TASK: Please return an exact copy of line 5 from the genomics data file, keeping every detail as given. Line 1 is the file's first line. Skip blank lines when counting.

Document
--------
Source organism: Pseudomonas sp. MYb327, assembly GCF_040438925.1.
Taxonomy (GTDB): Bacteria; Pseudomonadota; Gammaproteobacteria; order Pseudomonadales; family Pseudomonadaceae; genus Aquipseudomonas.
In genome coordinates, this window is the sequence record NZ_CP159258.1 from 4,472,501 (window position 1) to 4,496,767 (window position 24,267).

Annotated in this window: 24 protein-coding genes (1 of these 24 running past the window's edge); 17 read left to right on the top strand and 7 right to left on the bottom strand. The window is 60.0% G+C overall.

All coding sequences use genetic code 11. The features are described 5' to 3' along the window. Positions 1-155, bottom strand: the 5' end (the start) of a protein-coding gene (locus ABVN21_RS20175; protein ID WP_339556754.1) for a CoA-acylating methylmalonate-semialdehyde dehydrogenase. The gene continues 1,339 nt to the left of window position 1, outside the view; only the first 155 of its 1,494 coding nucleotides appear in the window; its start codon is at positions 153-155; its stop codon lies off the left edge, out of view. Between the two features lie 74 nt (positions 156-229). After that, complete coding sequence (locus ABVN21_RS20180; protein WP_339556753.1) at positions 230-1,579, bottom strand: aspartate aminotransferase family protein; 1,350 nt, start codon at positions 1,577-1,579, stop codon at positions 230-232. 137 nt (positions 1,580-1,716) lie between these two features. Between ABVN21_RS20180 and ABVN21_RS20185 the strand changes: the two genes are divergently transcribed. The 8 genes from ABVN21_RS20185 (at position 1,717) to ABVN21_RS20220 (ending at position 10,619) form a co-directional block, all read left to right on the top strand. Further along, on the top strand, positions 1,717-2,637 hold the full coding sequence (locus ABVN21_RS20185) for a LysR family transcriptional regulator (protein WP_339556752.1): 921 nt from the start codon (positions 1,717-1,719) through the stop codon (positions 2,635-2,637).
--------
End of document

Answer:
All coding sequences use genetic code 11. The features are described 5' to 3' along the window. Positions 1-155, bottom strand: the 5' end (the start) of a protein-coding gene (locus ABVN21_RS20175; protein ID WP_339556754.1) for a CoA-acylating methylmalonate-semialdehyde dehydrogenase. The gene continues 1,339 nt to the left of window position 1, outside the view; only the first 155 of its 1,494 coding nucleotides appear in the window; its start codon is at positions 153-155; its stop codon lies off the left edge, out of view. Between the two features lie 74 nt (positions 156-229). After that, complete coding sequence (locus ABVN21_RS20180; protein WP_339556753.1) at positions 230-1,579, bottom strand: aspartate aminotransferase family protein; 1,350 nt, start codon at positions 1,577-1,579, stop codon at positions 230-232. 137 nt (positions 1,580-1,716) lie between these two features. Between ABVN21_RS20180 and ABVN21_RS20185 the strand changes: the two genes are divergently transcribed. The 8 genes from ABVN21_RS20185 (at position 1,717) to ABVN21_RS20220 (ending at position 10,619) form a co-directional block, all read left to right on the top strand. Further along, on the top strand, positions 1,717-2,637 hold the full coding sequence (locus ABVN21_RS20185) for a LysR family transcriptional regulator (protein WP_339556752.1): 921 nt from the start codon (positions 1,717-1,719) through the stop codon (positions 2,635-2,637).